Thanks to the great initiative of Louis Mirando, Osgoode Hall Law School’s Chief Librarian, anyone can now access any or all of the Ontario Law Reform Commission’s final reports on-line. (That link takes you to the report on the proposed adoption of the Uniform Wills Act, 1968.) You can also find some consultation papers, collections of papers and other related documents. They are on the Internet Library Archive, but will likely be “housed” on Osgoode’s site, with a link from the Law Commission of Ontario.
At the LCO, we often receive requests for OLRC reports which are highly regarded. We’ve never been able to oblige, but now this work will be easily accessible to law reform researchers, academics, government policy makers and others across the world. They are searchable, available in a variety of formats and platforms and accessed (mostly) in English and French. Already people have been accessing them. Louis Mirando pointed out that the number of people accessing the reports even within the first few days they were available far surpassed the number who had accessed hard copies the Osgoode library.
I picked a document at random. It turned out to be a collection of papers from 1991, Appointing Judges: Philosophy, Politics and Practice (a bit of an oddity for an OLRC publication). (It noted 14 downloads, one of which was mine). It will surprise no one that most of the issues addressed in this collection are still germane twenty years later, as we continue to struggle with the judicial appointment process. Given the current composition of the Supreme Court of Canada, one issue that seems to have progressed somewhat, at least, is “gender representation” – it seems not, as Linda Robertson’s December 6th post, Women on the Bench, discusses.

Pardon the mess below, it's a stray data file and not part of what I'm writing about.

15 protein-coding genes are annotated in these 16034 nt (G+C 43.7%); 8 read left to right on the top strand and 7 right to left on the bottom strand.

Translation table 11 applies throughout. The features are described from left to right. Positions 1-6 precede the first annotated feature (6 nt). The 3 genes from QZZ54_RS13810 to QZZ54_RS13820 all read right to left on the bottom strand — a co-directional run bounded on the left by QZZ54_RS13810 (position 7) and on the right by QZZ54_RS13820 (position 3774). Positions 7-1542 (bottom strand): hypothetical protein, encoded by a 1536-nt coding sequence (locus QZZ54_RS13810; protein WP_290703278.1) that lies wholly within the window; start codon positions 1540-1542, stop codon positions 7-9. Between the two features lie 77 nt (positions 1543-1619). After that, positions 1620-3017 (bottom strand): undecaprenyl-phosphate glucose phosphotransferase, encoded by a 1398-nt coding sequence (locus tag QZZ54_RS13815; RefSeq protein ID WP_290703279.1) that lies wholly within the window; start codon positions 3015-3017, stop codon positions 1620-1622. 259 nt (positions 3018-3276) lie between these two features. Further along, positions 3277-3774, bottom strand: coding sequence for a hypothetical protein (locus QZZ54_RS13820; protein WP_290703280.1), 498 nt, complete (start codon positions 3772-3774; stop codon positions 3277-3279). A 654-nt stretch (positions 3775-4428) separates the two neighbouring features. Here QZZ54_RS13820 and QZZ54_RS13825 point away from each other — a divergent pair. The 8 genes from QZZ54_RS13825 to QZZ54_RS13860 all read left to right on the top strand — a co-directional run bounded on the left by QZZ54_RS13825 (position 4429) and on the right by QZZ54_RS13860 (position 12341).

The LCO is pleased to have been associated with this project. We initially had in mind to make room for the complete set of OLRC reports that former Chair, John McCamus, brought over to our offices, grateful to move them out of his basement finally. Thanks to Louis Mirando and Tim Knight, the OHLS Library “point man” for this project, John’s commitment and his effort has had far more useful consequencesl. Thanks, too, to the Ministry of the Attorney General which provided copyright permission and to Janice Williams, the LCO’s Executive Assistant, who acted as our liaison with Louis and Tim.
The digitization of the OLRC has made a vital contribution to the historical development of the law in Ontario, but more importantly, has opened up for contemporary researchers all the wonderful work done for the some 100 final reports released by the OLRC before its demise in 1996.